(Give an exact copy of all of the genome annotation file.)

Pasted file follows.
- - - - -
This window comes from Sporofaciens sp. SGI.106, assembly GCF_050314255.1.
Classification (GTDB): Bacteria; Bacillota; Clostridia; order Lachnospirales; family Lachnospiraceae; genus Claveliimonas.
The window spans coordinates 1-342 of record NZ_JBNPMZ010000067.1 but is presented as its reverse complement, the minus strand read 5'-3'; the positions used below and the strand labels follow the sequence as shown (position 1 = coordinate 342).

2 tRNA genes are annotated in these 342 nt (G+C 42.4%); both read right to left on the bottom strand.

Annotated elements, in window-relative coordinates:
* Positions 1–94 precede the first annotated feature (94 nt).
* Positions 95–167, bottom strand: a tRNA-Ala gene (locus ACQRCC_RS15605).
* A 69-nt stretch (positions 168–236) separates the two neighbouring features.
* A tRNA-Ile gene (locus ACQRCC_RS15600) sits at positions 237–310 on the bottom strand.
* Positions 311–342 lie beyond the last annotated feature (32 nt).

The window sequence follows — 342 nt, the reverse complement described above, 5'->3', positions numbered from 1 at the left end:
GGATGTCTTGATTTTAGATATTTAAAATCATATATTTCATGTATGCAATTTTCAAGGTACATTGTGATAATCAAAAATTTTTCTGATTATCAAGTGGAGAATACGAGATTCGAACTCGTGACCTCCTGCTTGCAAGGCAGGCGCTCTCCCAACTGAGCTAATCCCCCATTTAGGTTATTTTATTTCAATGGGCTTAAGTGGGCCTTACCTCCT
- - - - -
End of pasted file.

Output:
This window comes from Sporofaciens sp. SGI.106, assembly GCF_050314255.1.
Classification (GTDB): Bacteria; Bacillota; Clostridia; order Lachnospirales; family Lachnospiraceae; genus Claveliimonas.
The window spans coordinates 1-342 of record NZ_JBNPMZ010000067.1 but is presented as its reverse complement, the minus strand read 5'-3'; the positions used below and the strand labels follow the sequence as shown (position 1 = coordinate 342).

2 tRNA genes are annotated in these 342 nt (G+C 42.4%); both read right to left on the bottom strand.

Annotated elements, in window-relative coordinates:
* Positions 1–94 precede the first annotated feature (94 nt).
* Positions 95–167, bottom strand: a tRNA-Ala gene (locus ACQRCC_RS15605).
* A 69-nt stretch (positions 168–236) separates the two neighbouring features.
* A tRNA-Ile gene (locus ACQRCC_RS15600) sits at positions 237–310 on the bottom strand.
* Positions 311–342 lie beyond the last annotated feature (32 nt).

The window sequence follows — 342 nt, the reverse complement described above, 5'->3', positions numbered from 1 at the left end:
GGATGTCTTGATTTTAGATATTTAAAATCATATATTTCATGTATGCAATTTTCAAGGTACATTGTGATAATCAAAAATTTTTCTGATTATCAAGTGGAGAATACGAGATTCGAACTCGTGACCTCCTGCTTGCAAGGCAGGCGCTCTCCCAACTGAGCTAATCCCCCATTTAGGTTATTTTATTTCAATGGGCTTAAGTGGGCCTTACCTCCT